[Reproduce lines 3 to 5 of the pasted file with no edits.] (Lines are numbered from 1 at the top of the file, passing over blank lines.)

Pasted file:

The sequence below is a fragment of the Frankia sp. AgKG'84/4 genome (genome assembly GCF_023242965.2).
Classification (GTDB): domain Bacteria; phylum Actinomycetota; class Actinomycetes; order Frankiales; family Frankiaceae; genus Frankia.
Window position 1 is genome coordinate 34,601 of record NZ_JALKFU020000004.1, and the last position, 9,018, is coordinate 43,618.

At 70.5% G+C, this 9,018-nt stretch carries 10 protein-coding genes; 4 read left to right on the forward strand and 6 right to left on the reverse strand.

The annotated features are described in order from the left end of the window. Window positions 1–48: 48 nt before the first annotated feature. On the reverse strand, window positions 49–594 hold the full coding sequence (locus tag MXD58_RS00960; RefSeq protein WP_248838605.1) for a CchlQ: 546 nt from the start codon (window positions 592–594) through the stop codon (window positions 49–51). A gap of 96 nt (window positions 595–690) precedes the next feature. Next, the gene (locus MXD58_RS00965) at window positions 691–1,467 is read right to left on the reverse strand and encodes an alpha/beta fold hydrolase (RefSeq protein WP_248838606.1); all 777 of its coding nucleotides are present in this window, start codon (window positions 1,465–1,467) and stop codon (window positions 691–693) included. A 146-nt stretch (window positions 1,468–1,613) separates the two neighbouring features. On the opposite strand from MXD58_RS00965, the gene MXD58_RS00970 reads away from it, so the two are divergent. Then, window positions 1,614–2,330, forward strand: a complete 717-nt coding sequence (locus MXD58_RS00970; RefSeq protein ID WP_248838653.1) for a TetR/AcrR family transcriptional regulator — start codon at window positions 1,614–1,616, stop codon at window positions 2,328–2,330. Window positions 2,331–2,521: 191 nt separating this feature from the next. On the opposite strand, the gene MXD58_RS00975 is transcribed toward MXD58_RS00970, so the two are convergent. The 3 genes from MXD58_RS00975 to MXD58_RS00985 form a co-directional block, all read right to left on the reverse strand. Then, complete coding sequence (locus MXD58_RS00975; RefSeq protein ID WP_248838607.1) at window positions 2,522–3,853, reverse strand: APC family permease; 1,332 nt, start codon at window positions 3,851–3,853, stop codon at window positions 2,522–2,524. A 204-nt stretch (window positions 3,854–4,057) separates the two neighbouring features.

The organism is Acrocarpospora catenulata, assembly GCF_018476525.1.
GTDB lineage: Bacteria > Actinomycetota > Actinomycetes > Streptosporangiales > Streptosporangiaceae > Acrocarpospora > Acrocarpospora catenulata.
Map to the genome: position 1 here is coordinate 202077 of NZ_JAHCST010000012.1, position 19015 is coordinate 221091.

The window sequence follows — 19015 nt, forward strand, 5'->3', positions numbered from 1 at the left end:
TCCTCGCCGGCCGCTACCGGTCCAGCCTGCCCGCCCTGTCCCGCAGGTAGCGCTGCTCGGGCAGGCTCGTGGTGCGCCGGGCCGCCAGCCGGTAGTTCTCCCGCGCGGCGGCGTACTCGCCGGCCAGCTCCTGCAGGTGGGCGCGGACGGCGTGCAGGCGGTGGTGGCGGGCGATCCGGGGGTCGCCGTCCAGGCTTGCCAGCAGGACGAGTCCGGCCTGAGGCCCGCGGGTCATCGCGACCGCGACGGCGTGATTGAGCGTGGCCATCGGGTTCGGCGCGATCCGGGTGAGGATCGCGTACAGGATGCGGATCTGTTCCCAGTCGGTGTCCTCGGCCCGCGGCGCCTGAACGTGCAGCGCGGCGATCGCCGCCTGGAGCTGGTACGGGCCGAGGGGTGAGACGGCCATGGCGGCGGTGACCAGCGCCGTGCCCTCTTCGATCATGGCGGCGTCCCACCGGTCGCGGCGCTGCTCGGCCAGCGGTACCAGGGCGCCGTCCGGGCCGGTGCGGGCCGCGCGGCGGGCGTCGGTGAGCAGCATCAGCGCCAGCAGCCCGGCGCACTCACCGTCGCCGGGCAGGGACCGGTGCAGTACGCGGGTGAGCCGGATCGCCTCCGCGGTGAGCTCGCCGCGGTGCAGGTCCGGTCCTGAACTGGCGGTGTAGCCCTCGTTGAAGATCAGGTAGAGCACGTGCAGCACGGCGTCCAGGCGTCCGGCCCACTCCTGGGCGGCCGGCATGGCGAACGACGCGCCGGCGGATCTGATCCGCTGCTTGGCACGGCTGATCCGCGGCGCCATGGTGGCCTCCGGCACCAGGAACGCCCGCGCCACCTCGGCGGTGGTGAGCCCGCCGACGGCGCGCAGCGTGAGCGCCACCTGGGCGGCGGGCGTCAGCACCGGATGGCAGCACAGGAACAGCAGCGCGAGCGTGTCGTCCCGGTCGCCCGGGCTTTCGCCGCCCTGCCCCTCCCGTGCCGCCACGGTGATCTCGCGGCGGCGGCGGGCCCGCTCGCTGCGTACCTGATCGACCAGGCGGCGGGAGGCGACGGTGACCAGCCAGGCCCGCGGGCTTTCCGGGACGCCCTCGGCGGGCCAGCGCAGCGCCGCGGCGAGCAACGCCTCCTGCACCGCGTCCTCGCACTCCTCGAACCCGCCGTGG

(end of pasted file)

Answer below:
Window position 1 is genome coordinate 34,601 of record NZ_JALKFU020000004.1, and the last position, 9,018, is coordinate 43,618.

At 70.5% G+C, this 9,018-nt stretch carries 10 protein-coding genes; 4 read left to right on the forward strand and 6 right to left on the reverse strand.

The annotated features are described in order from the left end of the window. Window positions 1–48: 48 nt before the first annotated feature. On the reverse strand, window positions 49–594 hold the full coding sequence (locus tag MXD58_RS00960; RefSeq protein WP_248838605.1) for a CchlQ: 546 nt from the start codon (window positions 592–594) through the stop codon (window positions 49–51). A gap of 96 nt (window positions 595–690) precedes the next feature. Next, the gene (locus MXD58_RS00965) at window positions 691–1,467 is read right to left on the reverse strand and encodes an alpha/beta fold hydrolase (RefSeq protein WP_248838606.1); all 777 of its coding nucleotides are present in this window, start codon (window positions 1,465–1,467) and stop codon (window positions 691–693) included. A 146-nt stretch (window positions 1,468–1,613) separates the two neighbouring features. On the opposite strand from MXD58_RS00965, the gene MXD58_RS00970 reads away from it, so the two are divergent. Then, window positions 1,614–2,330, forward strand: a complete 717-nt coding sequence (locus MXD58_RS00970; RefSeq protein ID WP_248838653.1) for a TetR/AcrR family transcriptional regulator — start codon at window positions 1,614–1,616, stop codon at window positions 2,328–2,330. Window positions 2,331–2,521: 191 nt separating this feature from the next. On the opposite strand, the gene MXD58_RS00975 is transcribed toward MXD58_RS00970, so the two are convergent. The 3 genes from MXD58_RS00975 to MXD58_RS00985 form a co-directional block, all read right to left on the reverse strand. Then, complete coding sequence (locus MXD58_RS00975; RefSeq protein ID WP_248838607.1) at window positions 2,522–3,853, reverse strand: APC family permease; 1,332 nt, start codon at window positions 3,851–3,853, stop codon at window positions 2,522–2,524. A 204-nt stretch (window positions 3,854–4,057) separates the two neighbouring features.